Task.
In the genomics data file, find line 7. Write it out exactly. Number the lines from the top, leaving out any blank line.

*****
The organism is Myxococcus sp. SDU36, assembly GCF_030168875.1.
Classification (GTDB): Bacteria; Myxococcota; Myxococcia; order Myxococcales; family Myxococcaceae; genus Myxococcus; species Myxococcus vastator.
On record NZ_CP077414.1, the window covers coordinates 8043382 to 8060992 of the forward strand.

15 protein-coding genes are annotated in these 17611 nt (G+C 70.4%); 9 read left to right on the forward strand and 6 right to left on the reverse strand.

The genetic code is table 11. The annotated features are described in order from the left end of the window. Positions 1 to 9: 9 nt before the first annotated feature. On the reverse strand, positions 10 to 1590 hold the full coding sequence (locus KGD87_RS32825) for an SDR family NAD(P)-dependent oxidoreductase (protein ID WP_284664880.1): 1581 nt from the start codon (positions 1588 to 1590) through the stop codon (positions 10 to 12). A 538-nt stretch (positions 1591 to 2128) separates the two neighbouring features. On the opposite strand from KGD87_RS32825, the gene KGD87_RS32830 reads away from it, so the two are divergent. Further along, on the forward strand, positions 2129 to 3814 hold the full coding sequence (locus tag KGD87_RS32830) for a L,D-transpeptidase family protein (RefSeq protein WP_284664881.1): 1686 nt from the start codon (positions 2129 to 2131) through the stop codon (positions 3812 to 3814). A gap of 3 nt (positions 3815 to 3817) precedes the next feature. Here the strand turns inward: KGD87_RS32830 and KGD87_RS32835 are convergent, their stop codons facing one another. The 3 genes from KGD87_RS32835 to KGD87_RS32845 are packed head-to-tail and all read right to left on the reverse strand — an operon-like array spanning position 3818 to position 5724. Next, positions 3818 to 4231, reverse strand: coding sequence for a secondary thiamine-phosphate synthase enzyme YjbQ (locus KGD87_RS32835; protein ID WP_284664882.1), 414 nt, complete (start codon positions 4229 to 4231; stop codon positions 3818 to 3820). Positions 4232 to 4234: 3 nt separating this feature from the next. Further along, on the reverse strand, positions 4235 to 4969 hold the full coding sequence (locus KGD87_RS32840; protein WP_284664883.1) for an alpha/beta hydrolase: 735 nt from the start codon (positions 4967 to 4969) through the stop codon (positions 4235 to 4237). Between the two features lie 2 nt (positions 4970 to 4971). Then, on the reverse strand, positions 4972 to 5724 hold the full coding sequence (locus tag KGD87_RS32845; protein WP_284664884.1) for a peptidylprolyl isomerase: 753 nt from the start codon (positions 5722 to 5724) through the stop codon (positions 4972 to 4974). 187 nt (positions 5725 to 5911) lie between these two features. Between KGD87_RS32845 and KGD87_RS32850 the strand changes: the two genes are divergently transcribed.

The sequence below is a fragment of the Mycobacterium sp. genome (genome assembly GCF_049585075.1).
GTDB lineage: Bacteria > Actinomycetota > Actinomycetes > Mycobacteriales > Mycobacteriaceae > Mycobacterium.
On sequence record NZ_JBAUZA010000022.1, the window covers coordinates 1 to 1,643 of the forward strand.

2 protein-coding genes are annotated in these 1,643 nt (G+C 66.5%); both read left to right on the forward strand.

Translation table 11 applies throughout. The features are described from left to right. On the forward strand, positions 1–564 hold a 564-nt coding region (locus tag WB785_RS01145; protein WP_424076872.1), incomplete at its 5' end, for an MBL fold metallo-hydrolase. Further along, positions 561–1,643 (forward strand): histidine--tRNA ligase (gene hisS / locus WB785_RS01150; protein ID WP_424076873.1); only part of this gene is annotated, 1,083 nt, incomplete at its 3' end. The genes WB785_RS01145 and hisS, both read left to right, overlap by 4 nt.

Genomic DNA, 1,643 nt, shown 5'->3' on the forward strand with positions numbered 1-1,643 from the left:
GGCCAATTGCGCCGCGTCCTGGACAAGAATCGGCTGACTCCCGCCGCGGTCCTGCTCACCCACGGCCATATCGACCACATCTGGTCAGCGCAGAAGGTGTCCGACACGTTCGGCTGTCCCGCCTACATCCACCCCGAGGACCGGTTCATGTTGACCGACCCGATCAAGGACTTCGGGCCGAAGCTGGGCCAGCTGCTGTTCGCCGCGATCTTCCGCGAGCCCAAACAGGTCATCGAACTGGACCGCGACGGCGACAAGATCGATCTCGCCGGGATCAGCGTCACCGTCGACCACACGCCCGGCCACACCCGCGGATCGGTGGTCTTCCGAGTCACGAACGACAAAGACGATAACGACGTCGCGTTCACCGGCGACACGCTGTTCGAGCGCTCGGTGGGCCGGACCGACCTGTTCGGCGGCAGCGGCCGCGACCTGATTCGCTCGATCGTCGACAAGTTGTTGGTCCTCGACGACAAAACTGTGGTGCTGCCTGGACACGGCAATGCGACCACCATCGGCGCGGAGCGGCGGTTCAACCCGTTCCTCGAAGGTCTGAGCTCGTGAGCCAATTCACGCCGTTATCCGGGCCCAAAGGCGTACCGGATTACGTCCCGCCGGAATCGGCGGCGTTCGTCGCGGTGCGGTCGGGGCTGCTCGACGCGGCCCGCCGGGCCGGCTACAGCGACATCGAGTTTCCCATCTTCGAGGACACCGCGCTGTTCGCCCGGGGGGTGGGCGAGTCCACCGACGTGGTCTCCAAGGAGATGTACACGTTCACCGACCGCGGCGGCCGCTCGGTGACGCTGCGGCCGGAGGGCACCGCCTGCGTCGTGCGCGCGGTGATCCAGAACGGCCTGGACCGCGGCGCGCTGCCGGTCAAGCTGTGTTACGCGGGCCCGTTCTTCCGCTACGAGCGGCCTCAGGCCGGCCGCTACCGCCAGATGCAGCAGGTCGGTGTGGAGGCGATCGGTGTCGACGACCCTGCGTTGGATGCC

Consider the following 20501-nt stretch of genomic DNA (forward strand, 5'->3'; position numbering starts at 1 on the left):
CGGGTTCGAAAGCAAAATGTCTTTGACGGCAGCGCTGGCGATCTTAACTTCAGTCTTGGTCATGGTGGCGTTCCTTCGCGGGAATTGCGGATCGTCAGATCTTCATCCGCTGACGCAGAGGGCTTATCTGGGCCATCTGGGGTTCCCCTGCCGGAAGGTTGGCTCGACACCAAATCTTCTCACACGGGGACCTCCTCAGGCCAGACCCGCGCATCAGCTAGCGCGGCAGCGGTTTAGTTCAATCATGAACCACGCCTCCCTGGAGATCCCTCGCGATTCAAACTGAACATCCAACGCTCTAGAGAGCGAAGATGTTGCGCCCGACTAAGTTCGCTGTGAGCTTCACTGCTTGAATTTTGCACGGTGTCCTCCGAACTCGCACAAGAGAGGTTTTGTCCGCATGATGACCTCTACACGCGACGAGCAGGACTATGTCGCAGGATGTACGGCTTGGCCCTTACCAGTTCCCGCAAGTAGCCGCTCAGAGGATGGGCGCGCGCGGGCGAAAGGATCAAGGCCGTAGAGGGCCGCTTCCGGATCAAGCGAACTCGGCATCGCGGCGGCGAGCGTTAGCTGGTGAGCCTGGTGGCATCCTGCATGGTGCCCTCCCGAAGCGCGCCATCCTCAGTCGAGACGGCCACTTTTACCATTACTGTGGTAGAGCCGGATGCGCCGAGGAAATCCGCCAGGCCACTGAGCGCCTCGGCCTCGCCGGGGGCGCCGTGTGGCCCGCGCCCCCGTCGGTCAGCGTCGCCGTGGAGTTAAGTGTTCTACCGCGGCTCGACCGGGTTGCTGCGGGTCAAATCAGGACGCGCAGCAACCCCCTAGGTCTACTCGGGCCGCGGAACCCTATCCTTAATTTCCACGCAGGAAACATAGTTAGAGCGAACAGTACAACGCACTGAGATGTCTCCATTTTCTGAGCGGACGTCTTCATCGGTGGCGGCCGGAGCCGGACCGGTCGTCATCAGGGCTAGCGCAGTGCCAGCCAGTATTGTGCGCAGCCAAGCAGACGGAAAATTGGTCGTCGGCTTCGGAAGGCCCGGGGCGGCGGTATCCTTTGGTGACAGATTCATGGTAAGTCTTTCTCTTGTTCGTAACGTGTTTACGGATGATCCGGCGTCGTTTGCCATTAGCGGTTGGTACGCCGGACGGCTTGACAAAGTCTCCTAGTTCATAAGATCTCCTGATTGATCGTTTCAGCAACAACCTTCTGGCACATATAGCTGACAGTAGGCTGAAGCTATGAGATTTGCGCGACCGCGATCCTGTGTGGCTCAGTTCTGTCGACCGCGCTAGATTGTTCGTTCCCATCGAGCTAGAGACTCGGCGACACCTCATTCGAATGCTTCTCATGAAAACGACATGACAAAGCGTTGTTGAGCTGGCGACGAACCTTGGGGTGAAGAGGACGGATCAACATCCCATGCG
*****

GTDB lineage: Bacteria > Actinomycetota > Actinomycetes > Mycobacteriales > Mycobacteriaceae > Mycobacterium.